Is Wine Good for You?


*Only under certain circumstances

It goes without saying that those certain circumstances are mainly one thing: moderation.

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Pairing wine with food is the best way to moderate its effects on your body, and still reap the benefits. Recently the Boston University School of Medicine published a critique of scientific studies, concluding that the beneficial effects of wine are more evident if it is consumed with food. Seems like common sense, no? Wine is better for you when you don’t drink on an empty stomach.

According to a recent study, having a diet high in flavonoids (powerful antioxidants) from things like red wine, dark chocolate and blueberries is associated with a 10 per cent reduced risk in some circulatory problems. That benefit is doubled for those who exercise as well. The consumption of flavonoids and moderate amounts of wine are similarly known to benefit heart health.

You may recall that a year or two ago there was a pretty exciting study showing that some types of red grapes contained compounds that helped burn fat. The headlines were all about drinking wine instead of going to the gym. Unfortunately that compound, ellagic acid, is not found in 99 per cent of red wine grapes, only in a few obscure eastern European varieties. 

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Red wine can slow down ageing

Harvard Medical School points out that the reservatrol in red wine also activates genes which protect against ageing in general!

Wine is better for you than beer or spirits

A 29-year study of men that followed them from their 40s right through to their 70s showed that the moderate wine drinkers had a 34 per cent lower total mortality than those who drank moderate amounts of beer or spirits. The difference was due mainly to reduced risk for heart disease.

Wine helps protect against diabetes

A series of studies of over 300,000 people suggests a 30 per cent reduced risk of type 2 diabetes in moderate alcohol consumers, compared with those who don’t drink. Yay!

Reservatrol, found in red wine, can protect against the damaging effects of high blood glucose, according to a 2013 study.

Your liver will thank you*

A study by staff at UC San Diego found that modest wine consumption (*one glass per day, red or white) is associated with a halving in the prevalence of the most common form of liver disease.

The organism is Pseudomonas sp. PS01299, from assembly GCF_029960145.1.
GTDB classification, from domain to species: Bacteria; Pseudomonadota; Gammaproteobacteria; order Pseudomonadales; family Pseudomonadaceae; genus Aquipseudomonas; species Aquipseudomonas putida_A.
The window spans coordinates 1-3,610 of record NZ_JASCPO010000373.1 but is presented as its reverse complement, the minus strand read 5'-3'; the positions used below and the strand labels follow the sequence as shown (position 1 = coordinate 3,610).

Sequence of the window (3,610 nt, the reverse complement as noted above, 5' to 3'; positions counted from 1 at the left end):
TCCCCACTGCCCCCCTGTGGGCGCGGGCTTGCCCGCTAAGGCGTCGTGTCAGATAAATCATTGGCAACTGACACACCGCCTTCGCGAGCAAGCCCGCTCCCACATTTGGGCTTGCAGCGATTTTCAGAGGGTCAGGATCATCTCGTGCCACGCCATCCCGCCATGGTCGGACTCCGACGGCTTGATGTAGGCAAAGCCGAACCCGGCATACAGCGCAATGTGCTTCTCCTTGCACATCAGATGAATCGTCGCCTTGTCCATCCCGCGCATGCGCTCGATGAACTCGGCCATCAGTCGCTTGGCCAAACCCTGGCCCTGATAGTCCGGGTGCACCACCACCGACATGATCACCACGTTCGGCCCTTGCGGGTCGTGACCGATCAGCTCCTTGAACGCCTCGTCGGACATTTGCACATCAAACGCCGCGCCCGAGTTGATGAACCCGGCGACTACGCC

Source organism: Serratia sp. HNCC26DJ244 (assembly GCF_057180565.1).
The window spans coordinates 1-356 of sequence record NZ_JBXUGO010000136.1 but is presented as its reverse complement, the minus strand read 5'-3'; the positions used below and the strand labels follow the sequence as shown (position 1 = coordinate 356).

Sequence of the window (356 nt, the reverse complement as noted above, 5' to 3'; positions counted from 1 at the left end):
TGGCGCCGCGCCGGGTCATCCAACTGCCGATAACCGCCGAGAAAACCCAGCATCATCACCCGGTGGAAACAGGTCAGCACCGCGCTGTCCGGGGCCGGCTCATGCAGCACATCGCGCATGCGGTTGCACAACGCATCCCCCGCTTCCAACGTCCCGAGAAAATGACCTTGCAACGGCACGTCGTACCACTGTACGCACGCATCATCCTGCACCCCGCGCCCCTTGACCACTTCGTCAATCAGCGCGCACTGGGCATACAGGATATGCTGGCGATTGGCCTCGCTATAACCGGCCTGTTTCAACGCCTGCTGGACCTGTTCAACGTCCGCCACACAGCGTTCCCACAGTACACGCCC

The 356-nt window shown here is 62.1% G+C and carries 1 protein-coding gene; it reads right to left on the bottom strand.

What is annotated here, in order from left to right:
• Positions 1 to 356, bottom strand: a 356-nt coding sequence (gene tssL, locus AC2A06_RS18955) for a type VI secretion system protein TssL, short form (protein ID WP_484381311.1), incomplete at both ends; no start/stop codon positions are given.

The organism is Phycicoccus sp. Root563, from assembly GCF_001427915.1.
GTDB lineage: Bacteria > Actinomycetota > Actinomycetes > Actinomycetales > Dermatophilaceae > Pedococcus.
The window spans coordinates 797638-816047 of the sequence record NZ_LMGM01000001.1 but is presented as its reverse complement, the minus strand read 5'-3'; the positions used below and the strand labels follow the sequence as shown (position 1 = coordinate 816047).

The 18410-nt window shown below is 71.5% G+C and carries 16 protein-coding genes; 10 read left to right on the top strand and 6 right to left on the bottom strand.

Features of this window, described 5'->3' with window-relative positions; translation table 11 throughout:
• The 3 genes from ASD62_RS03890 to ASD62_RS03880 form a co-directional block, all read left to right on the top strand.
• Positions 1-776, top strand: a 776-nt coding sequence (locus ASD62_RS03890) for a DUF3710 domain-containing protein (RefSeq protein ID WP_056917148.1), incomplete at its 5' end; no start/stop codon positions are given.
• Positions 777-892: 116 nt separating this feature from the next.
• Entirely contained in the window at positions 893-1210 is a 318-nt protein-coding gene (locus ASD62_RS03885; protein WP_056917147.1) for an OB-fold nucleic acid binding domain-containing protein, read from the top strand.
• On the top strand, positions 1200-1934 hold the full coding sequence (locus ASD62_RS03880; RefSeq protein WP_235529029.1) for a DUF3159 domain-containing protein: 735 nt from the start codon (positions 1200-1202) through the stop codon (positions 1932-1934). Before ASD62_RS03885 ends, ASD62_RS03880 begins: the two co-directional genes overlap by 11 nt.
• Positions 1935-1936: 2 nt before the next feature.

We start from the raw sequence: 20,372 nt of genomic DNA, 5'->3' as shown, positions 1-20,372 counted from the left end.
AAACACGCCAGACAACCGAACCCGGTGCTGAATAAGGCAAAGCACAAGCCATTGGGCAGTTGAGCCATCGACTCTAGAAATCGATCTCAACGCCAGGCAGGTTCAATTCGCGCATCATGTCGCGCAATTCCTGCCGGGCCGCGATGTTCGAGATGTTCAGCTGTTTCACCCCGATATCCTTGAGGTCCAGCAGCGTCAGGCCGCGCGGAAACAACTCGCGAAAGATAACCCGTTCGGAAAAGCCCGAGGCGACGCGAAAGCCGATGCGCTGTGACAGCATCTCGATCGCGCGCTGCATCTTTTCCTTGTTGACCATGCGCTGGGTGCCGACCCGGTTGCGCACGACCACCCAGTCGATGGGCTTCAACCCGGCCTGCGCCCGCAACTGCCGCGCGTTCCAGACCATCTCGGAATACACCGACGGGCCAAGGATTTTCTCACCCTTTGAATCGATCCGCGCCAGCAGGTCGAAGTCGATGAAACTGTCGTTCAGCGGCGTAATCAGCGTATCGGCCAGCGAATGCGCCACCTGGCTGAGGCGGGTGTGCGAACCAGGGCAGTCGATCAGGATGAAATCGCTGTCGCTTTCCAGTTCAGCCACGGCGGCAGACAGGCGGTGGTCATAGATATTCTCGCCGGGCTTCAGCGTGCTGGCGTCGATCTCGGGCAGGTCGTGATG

A key to marital bliss?

Couples who share a drink together report less marital difficulties over time, compared to couples where only one partner drinks, according to a recent study by the University of Michigan.

Other benefits of wine:

  • Consuming food with wine reduces oxidative stress associated with eating big meals
  • Evidence points to the lowering of risk for cardiovascular disease and overall mortality with moderate wine consumption
  • Wine could be a digestive aid and can help kill bad bacteria such as H.Pylori
  • The social benefits associated with moderate alcohol consumption are associated with increased longevity in a range of studies
  • Wine drinkers generally have better health outcomes than consumers of other beverages

The quest for more reasons to enjoy a great glass of wine continues. Although, really, who need more reasons? Is wine good for you? The answer looks to be a resounding yes – in moderation, and if it is enjoyed with food, and even better, with others. Luckily, there are so many other reasons wine is great – it is endlessly fascinating, complex, delicious, can make a good meal great, and generally makes you happy!

So, go forth and be healthy: develop your wine wisdom in moderation (for healthy men and women, drinking no more than two standard drinks per day, according to the NHMRC). You can download the guide to buying wine, below, to get started with your wine wisdom.



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